Surveillance and the Liberal State
by Keith Ewing, Joan Mahoney, and Andrew Moretta:
The recent revelations by the Guardian about the ‘United Stasi of America’ appear to have disappointed, surprised and even shocked a number of people, who ought to know better. The British government has responded in a predictably incomplete way, denying any wrongdoing on the part of our Security State, taking cover behind the robustness of our legal protections against abuse of the citizen’s right to privacy.
In the course of work that we are currently undertaking on civil liberties during the Cold War, it is clear to us, however, that activity of this kind is part of the DNA of the liberal state. The MI5 files held in the National Archives provide an insight into the surveillance activities of government, though we are not suggesting that these files give a complete or even an adequate insight. By no means all the security files have been released, and it is impossible from the catalogue to say how many have been withheld or destroyed. There is a sense that files have been released very carefully and that they have been weeded just as carefully, so that historians are restricted to officially sanctioned data that will cause minimal embarrassment to the Security Services. We are being invited to write the history they want us to write, about the people they want us to write about, based on the data they want us to find.
What is striking, nevertheless, is the suggestion to be found in the contents of the files that surveillance was taking place on a massive scale. So although only a sample of files has been released, careful reading of these files does allow for jigsaw pieces to be uncovered, helping to build a picture larger than the sum of the files themselves. Thus many files refer to other surveillance targets incidentally, because – for example – they were present at bugged meetings, the references to these individuals also containing a reference to their PF number (which we assume is their Personal File number). So a reference to Gerald Gardiner in the solicitor Harry Thompson’s file reveals that what appears to be the future Lord Chancellor was PF 723,729. This reference was in a minute of a phone call intercepted in 1946; we have encountered other PF numbers in the 1960s in the 800,000s.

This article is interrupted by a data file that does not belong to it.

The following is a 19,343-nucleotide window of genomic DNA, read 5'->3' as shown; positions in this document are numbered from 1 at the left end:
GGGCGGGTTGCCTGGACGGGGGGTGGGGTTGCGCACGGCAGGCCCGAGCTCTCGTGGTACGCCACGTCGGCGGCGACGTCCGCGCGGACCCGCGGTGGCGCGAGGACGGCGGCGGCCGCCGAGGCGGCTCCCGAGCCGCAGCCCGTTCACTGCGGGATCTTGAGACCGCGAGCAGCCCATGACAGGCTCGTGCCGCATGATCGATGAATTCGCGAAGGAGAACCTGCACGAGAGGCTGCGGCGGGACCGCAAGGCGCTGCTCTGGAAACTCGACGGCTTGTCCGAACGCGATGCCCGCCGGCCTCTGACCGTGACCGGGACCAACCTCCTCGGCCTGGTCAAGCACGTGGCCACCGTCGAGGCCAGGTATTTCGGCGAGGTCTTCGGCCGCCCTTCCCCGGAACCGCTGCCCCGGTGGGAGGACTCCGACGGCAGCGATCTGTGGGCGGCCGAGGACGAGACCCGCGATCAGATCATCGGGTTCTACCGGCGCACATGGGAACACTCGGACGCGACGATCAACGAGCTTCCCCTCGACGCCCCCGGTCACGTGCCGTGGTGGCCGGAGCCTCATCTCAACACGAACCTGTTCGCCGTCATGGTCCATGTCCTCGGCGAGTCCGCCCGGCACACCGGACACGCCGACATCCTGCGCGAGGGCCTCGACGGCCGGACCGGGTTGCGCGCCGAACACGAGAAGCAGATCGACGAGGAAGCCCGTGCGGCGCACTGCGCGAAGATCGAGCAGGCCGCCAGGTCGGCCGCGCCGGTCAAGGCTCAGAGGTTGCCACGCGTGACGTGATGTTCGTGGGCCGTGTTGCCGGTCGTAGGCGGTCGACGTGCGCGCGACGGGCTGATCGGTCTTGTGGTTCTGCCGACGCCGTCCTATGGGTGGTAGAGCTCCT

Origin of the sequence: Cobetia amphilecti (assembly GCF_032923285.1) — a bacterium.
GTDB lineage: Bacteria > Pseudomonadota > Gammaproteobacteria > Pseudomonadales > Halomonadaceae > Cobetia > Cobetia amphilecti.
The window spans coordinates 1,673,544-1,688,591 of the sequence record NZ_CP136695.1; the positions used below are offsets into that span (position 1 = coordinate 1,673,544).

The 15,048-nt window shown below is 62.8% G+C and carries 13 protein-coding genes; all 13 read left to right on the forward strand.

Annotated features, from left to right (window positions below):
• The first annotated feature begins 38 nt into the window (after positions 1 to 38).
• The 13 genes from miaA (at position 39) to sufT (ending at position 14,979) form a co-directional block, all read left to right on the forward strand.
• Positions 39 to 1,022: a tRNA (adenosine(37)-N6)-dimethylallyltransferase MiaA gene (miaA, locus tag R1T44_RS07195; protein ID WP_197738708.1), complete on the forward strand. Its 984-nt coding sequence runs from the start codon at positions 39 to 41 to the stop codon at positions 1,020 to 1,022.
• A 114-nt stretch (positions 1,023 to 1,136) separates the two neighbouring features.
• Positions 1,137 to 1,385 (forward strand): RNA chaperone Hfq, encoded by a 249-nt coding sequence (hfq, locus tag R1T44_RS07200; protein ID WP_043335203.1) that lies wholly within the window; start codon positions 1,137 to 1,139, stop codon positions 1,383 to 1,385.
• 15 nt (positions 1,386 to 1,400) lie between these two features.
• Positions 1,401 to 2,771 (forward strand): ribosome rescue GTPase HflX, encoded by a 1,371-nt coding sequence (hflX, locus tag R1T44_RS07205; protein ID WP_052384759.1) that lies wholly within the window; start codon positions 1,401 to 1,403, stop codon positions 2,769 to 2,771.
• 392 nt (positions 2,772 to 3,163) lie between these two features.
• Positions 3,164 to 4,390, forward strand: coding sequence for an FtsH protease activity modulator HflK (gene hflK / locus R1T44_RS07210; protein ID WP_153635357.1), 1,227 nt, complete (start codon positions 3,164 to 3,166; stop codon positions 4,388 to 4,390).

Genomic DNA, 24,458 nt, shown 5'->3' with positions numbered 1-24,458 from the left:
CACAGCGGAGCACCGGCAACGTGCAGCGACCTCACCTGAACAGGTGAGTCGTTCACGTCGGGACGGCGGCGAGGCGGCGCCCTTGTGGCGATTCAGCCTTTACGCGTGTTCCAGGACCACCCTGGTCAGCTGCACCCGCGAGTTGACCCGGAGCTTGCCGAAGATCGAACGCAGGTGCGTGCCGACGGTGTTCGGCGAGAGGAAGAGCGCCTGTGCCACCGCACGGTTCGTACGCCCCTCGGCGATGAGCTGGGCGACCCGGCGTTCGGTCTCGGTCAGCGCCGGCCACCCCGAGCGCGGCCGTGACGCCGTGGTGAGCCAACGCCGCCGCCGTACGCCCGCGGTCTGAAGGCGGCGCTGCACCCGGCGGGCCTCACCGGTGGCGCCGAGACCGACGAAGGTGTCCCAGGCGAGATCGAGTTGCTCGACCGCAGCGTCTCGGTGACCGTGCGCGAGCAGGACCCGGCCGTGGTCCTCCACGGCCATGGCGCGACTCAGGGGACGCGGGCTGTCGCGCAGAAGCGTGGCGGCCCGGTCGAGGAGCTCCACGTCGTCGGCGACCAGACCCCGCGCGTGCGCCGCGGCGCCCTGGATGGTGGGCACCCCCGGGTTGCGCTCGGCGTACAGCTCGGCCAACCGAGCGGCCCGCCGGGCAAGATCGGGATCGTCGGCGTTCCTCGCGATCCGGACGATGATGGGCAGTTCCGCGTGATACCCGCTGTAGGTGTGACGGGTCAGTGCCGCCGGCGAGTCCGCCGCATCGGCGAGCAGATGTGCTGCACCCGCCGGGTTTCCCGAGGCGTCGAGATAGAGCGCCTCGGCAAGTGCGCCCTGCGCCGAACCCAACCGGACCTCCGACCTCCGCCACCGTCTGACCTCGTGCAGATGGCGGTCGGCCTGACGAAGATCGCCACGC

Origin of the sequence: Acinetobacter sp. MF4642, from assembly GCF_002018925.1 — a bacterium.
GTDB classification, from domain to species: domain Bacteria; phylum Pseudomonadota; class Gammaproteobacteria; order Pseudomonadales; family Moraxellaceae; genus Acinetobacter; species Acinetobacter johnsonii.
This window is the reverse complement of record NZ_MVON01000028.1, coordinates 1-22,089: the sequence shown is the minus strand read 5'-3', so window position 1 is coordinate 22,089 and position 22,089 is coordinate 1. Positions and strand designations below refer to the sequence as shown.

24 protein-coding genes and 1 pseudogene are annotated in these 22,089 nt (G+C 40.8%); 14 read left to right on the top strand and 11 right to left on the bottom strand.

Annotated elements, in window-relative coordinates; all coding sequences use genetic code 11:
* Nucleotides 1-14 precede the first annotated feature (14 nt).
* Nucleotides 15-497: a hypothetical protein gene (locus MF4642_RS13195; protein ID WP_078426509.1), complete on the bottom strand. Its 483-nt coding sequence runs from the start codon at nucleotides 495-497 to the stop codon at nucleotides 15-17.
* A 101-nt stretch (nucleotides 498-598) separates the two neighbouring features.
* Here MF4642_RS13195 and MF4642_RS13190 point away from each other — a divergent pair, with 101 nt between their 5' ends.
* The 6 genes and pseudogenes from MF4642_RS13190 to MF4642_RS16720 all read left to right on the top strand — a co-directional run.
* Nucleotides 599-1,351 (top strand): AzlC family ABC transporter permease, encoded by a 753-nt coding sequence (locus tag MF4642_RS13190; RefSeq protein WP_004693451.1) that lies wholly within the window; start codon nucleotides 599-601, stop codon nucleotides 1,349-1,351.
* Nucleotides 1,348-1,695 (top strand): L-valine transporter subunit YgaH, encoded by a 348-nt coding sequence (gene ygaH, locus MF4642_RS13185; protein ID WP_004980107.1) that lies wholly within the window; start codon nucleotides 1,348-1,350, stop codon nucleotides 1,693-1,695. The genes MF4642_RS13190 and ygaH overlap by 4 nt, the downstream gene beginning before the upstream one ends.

In the last case the individual in question was Ruth Taylor (PF 815,946) who had the good fortune/misfortune to be the niece of John Gollan, sometime General Secretary of the Communist Party. Her file appears to have been destroyed, along with the files of all the other people related to John Gollan about whom a file appears also to have been kept: his father, his wife, his brother and his three sisters. We assume that files were kept on each of the foregoing because their names and PF numbers all appear on the front of John Gollan’s file in some weird cross-referencing system. We are trying to make sense of this, and trying to understand whether it can really be the case that by the mid 1960s, as many as 815,946 people were or had been under surveillance. Perhaps Security Service lawyers will be able to offer an alternative explanation in the comment section below.